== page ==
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Old 09-14-2014, 11:10 AM   #21
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I'll bet they shrank a lot in the pan.
They don't look like mallard. Mallard has a red meat and no fat. They look like domestic (farmed) duck breasts to me. Growing up in MN, we ate a lot of wild mallard and goose, but none of them had fat on them.
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Old 09-14-2014, 11:32 AM   #22
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I'll bet they shrank a lot in the pan.
Oh, absolutely they did. My favorite thing about making duck is all the fat that renders off during the cooking process. I ended up with about a cup and half of it.

So for the next several weeks, we'll be having eggs cooked in duck fat, potatoes cooked in duck fat, veggies cooked in duck fat, etc....
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Old 09-14-2014, 11:51 AM   #23
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They don't look like mallard. Mallard has a red meat and no fat. They look like domestic (farmed) duck breasts to me. Growing up in MN, we ate a lot of wild mallard and goose, but none of them had fat on them.
I know these weren't farmed ducks, but they don't look like Mallard to me, either. I've had Mallard before, and you're right about them having less fat (although they do have a layer of fat on them). I should have posted a photo of the other side. The meat was very dark red, and super flavorful. Just a little gamey, but not like some wild duck I've had.

I also can't verify that they came from Minnesota, for that matter. It could easily have been from one of our neighboring states. My buddy likes to hunt duck and pheasant, but neither he nor his wife eat them. Instead he gives them to friends and family. I got him some hop rhizomes and grapevine cuttings, and this is what he gave me in return.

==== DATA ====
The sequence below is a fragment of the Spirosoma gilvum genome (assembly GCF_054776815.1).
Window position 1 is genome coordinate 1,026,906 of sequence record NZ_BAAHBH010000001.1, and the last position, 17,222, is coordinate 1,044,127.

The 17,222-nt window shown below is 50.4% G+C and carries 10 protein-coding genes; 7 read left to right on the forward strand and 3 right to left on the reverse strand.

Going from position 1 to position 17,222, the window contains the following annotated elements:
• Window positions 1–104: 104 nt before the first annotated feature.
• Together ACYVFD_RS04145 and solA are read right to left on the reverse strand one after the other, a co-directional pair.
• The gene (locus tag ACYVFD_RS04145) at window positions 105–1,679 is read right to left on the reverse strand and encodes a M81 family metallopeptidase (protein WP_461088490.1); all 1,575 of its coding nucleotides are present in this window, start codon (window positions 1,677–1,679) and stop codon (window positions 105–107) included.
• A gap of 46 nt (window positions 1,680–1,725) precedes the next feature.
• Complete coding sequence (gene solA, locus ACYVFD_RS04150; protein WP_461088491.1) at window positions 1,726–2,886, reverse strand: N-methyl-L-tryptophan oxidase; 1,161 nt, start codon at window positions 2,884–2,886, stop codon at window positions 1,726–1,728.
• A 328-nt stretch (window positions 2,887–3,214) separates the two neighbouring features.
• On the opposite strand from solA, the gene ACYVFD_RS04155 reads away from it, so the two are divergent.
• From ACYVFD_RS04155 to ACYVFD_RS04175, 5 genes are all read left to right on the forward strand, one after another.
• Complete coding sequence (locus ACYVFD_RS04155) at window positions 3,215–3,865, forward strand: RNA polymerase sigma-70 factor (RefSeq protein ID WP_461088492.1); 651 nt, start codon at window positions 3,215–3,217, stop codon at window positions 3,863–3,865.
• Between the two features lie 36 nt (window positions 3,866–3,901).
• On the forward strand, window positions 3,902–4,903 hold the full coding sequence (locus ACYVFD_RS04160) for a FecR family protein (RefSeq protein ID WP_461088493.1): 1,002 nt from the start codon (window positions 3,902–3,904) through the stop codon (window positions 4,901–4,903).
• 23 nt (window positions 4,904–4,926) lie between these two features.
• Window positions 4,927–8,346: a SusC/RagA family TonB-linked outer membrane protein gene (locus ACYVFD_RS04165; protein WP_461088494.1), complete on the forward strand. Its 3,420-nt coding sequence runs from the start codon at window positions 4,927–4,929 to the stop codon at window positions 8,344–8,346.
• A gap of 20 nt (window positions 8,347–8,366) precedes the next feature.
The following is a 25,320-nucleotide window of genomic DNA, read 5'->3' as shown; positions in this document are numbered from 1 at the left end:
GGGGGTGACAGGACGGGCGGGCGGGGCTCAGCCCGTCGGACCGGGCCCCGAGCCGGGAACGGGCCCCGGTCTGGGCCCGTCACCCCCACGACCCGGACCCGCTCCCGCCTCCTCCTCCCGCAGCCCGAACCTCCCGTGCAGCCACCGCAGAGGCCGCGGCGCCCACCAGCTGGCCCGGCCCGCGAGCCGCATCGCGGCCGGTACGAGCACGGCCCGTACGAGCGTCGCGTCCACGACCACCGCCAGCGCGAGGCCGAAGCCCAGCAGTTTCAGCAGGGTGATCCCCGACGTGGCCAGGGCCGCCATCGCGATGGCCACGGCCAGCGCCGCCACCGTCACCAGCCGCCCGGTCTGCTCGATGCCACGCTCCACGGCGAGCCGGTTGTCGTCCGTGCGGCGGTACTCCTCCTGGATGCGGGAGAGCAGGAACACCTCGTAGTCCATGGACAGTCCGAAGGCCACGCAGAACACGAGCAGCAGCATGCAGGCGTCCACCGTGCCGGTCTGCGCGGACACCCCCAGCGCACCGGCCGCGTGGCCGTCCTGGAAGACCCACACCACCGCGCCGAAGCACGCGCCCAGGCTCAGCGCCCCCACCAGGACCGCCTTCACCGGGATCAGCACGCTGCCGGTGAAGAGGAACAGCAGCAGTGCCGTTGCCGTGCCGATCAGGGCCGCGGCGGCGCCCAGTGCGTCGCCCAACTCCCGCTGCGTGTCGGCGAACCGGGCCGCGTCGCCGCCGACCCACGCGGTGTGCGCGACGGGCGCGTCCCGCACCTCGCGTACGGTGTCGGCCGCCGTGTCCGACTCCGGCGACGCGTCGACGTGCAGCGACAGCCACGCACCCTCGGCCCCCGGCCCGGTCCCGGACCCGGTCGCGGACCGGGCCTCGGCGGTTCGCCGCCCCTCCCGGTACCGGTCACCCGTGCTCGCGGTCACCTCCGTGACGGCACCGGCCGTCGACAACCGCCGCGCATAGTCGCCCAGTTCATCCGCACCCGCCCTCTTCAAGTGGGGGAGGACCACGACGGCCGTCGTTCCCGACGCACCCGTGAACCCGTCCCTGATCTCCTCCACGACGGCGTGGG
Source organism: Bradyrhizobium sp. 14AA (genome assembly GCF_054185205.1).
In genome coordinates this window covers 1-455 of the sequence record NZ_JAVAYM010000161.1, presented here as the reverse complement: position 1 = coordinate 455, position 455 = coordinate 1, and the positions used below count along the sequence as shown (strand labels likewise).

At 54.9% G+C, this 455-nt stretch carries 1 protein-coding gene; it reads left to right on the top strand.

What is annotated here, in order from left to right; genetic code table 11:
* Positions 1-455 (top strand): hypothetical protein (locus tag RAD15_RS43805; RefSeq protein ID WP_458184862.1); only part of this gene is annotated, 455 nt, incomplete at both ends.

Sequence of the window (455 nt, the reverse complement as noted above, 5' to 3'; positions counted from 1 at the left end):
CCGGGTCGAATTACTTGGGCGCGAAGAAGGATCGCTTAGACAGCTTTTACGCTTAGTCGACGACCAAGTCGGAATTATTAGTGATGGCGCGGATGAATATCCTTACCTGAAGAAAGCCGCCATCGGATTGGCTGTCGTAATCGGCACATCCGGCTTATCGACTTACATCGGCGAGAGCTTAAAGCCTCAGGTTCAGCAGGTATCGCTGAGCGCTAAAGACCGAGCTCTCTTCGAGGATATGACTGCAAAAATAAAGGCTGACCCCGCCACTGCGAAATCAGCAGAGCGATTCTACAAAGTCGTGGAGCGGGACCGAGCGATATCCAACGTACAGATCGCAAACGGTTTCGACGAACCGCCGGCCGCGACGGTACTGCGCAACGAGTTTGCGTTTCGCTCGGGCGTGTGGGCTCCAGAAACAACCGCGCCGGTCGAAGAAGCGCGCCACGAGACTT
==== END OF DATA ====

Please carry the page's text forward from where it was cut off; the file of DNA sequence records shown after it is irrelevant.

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Old 09-14-2014, 11:58 AM   #24
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Oh, absolutely they did. My favorite thing about making duck is all the fat that renders off during the cooking process. I ended up with about a cup and half of it.

So for the next several weeks, we'll be having eggs cooked in duck fat, potatoes cooked in duck fat, veggies cooked in duck fat, etc....
Steve, I've never had the opportunity to cook duck breasts, actually I've never seen them in the store either. If I can track some down, it sounds worthwhile just for the duck fat I hear is delicious. Do you season the breasts before rendering the fat? I'd assume you want the fat unseasoned, right?
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Old 09-14-2014, 12:02 PM   #25
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Steve, I've never had the opportunity to cook duck breasts, actually I've never seen them in the store either. If I can track some down, it sounds worthwhile just for the duck fat I hear is delicious. Do you season the breasts before rendering the fat? I'd assume you want the fat unseasoned, right?